Shipbuilding (3:01)

Cover of His Greatest Misses

From His Greatest Misses and 27 other releases

“Shipbuilding” is a song written by singer/songwriter Elvis Costello and producer Clive Langer. Written during the Falklands War of 1982, Costello’s lyrics discuss the contradiction of the war bringing back prosperity to traditional shipbuilding areas of Merseyside (Cammell Laird), Tyneside (Swan Hunter) and Belfast (Harland and Wolff) to build new ships to replace those being sunk in the war, whilst also sending off the sons of these areas to fight and, potentially, lose their lives in those same ships.

According to Clive Langer, he’d written the tune for Robert Wyatt but wasn’t happy with the lyrics that he had written himself. Langer played the tune to Costello at a party hosted by Nick Lowe, and within days Costello had written lyrics he described as “the best lyrics I’ve ever written”


Robert Wyatt released the song in 1982 and reached number 36 in the UK charts in May of that year. On the recording he is backed by Clive Langer (organ), Steve Nieve (piano), Mark Bedford (double bass), Martin Hughes (drums) and Elvis Costello (backing vocals)

Costello recorded his own version of the song for his 1983 album Punch the Clock, featuring a performance by jazz trumpeter Chet Baker. Other versions have been recorded by Suede, Hue and Cry, Tasmin Archer, Mark Mulcahy, Graham Coxon, and Swan Arcade.


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  • agentzigzag

    beautifully brilliant .......

    13 Jun 2014 Reply
  • ShaggyAlonso

    Suede's version is fucking wank. This is of course the definitive version of a spellbinding song. Graham Coxon did a great live cover of this on a John Peel session in 2004. Similarities with Wyatt's wonderful voice, same accent, always appearing to be on the cusp of cracking...not technically a great singer but who gives a fuck when its beauty is so fragile, so human and so moving.

    17 Nov 2013 Reply
  • fxofxs


    19 Jan 2012 Reply
  • rakefromspace

    I love this - it's just his voice... stunning. (I know I'm saying exactly the same as everyone else on here by the way! ^_^)

    7 Sep 2011 Reply
  • coeurtatouer

    Man after Robert's voice nobody can pass... It leaves far behind mr Costello version ... not much people can make you forget the original... This is so amazing and yes that Voice is so Amazingly human... One of my 5 top voices of course.... I dive in it just for fun

    21 Mar 2011 Reply
  • bobgreen623

    Plaintive fragility. Nice turn of phrase Owen, also agree with the Billy Bragg comment. "Instead of diving for dear life, we could be diving for pearls" And of course, this version isn't blighted by (the usually good) cheese-trumpet of Chet Baker

    30 Jan 2011 Reply
  • emiliopraga


    24 Dec 2010 Reply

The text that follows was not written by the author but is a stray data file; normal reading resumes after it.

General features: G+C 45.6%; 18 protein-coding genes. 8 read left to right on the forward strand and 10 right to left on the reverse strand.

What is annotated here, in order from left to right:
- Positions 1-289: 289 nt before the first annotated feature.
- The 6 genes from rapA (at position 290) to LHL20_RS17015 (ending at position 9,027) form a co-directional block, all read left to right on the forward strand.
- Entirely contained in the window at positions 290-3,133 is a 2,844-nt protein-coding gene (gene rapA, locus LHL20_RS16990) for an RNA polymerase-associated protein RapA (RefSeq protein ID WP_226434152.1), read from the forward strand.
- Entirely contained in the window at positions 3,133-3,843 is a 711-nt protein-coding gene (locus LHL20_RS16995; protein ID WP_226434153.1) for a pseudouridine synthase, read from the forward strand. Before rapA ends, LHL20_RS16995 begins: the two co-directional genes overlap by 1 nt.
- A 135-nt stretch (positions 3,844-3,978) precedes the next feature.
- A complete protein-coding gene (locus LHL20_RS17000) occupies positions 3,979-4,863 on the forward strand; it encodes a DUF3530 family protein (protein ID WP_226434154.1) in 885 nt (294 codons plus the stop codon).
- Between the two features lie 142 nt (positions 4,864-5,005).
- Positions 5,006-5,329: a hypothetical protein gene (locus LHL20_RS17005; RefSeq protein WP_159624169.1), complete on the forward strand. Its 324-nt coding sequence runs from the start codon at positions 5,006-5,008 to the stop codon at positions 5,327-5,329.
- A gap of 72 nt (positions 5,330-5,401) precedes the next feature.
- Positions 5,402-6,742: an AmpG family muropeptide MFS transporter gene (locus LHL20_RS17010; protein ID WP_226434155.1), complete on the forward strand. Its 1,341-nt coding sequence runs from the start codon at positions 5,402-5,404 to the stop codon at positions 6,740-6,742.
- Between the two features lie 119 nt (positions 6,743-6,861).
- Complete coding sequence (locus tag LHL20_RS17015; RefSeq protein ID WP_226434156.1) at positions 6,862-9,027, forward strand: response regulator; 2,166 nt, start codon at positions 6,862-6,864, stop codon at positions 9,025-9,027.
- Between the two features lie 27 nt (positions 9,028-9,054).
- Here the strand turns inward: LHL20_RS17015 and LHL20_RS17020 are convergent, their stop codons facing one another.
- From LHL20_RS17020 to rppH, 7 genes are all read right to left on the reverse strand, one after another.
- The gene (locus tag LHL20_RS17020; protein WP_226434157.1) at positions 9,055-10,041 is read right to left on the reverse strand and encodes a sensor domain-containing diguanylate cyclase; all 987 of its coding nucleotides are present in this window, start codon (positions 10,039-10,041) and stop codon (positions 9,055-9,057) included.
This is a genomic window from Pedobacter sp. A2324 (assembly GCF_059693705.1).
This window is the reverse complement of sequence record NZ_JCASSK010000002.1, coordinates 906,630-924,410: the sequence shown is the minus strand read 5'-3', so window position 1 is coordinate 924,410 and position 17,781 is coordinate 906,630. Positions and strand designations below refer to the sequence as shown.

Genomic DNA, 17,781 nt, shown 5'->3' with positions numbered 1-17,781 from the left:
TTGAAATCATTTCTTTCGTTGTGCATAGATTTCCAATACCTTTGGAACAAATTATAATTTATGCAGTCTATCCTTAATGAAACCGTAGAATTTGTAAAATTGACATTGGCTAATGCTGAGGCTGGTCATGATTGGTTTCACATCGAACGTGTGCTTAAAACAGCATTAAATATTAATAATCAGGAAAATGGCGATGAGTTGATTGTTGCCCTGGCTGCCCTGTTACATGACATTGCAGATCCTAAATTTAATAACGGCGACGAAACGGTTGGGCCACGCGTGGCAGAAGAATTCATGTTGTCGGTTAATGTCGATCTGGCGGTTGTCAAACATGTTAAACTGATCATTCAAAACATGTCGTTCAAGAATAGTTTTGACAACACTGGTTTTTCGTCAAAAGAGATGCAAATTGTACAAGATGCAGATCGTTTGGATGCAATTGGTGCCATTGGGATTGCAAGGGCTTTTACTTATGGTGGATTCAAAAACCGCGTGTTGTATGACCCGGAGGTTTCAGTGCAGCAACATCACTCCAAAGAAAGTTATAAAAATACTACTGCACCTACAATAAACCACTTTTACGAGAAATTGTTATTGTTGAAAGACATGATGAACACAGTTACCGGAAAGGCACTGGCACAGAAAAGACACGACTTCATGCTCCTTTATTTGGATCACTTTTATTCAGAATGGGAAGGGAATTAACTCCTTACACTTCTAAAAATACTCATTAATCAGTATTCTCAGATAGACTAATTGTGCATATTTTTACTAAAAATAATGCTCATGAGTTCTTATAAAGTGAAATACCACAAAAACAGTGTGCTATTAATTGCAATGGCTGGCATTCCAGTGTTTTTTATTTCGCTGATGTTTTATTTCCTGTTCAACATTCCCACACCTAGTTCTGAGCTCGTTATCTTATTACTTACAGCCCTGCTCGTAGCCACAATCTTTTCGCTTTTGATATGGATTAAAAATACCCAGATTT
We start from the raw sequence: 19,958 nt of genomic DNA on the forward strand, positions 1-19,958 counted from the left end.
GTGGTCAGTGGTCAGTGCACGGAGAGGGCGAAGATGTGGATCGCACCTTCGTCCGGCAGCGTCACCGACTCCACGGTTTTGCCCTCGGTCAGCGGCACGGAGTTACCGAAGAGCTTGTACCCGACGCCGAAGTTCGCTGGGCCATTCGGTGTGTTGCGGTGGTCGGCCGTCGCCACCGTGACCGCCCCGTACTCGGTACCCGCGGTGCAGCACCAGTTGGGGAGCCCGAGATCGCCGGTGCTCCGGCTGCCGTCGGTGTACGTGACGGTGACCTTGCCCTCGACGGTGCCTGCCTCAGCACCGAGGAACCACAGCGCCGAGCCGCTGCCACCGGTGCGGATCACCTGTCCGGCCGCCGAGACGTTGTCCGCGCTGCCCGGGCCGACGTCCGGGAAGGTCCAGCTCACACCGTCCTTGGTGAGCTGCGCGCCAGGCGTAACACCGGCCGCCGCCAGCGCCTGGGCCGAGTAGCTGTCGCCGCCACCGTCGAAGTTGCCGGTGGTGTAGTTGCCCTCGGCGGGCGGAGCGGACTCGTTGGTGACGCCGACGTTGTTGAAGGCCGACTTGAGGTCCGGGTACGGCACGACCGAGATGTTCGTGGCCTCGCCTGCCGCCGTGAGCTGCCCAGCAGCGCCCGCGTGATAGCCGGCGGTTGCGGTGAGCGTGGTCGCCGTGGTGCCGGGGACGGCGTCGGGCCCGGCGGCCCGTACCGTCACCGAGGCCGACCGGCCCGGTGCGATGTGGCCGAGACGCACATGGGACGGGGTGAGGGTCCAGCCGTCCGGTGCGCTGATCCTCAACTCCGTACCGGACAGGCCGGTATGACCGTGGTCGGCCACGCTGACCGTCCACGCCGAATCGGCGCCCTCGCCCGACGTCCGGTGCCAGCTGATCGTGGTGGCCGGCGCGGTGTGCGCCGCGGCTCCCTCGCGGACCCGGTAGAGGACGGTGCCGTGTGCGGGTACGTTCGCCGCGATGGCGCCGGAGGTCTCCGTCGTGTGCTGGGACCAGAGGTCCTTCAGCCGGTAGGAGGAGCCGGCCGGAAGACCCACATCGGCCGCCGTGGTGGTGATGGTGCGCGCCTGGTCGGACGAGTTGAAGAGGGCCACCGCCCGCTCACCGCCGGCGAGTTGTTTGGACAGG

• chinneths

    this is one of the strangest songs i have ever heard disguised as a normal one... i am always dumbfounded when it comes on radio

    9 Dec 2010 Reply
  • owen54

    There's a wonderful plaintive fragility in Robert Wyatt's voice that is so haunting. Ranks with Billy Bragg's Between the Wars as one of the best anti-war songs.

    27 Nov 2010 Reply
  • bobgreen623

    Mr Costello, who others have posited may be a bit of a musical chancer. Not sure myself but give me Robert any day

    22 Oct 2010 Reply

    Elvis who ?!?!?

    19 Sep 2010 Reply
  • bobgreen623

    Sublime, and better than the original with its almost-cheesy trumpet from Chet Baker. Not that I don't respect Elvis and Chet, but I love the humanity of Robert Wyatt, and that voice is wonderful

    27 Jul 2010 Reply
  • polymorphous71

    borra_cuervo, who are you talking to? Ahhh, the internet; a plaform for people to shout at the world.

    19 Jun 2010 Reply
  • borra_cuervo

    You're welcome, dear shipbuilders, and sorry for that bombs that failed to explode... but hey, that wouldn't have happened if you had also built those nasty MK-17. Oh, and the ''Frogs'' did a hell of a good job with the Exocets (BTW, you should thank'em too): what a pity the ''Iron Lady'' and the Hollywood Star wouldn't let us ''Argies'' get more of them, that would've granted you work... And who would've cared about those far away islands, anyway?

    3 Jun 2010 Reply
  • Elodave

    Don't know about that-but he's had a cracking career!!!!!

    19 May 2010 Reply
  • daverichards99

    d'you ever get the feeling that elvis costello was a bit of a chancer?

    6 May 2010 Reply
  • daverichards99

    Thank you Elodave (?) - out of the mouths of babes.... There's only this guy and Danny Baker left,.

    2 May 2010 Reply
  • Elodave

    What a wonderful song-another classic from the pen of Elvis Costello.It was written around the time of the Falklands war,about the government only giving shipbuilders work to build war machines,that their own sons will be sent away in,not all of them to return.

    23 Apr 2010 Reply
  • pollepet

    Shipbuilding is going on all over the world.

    18 Mar 2010 Reply
  • nixatlast


    24 Feb 2010 Reply
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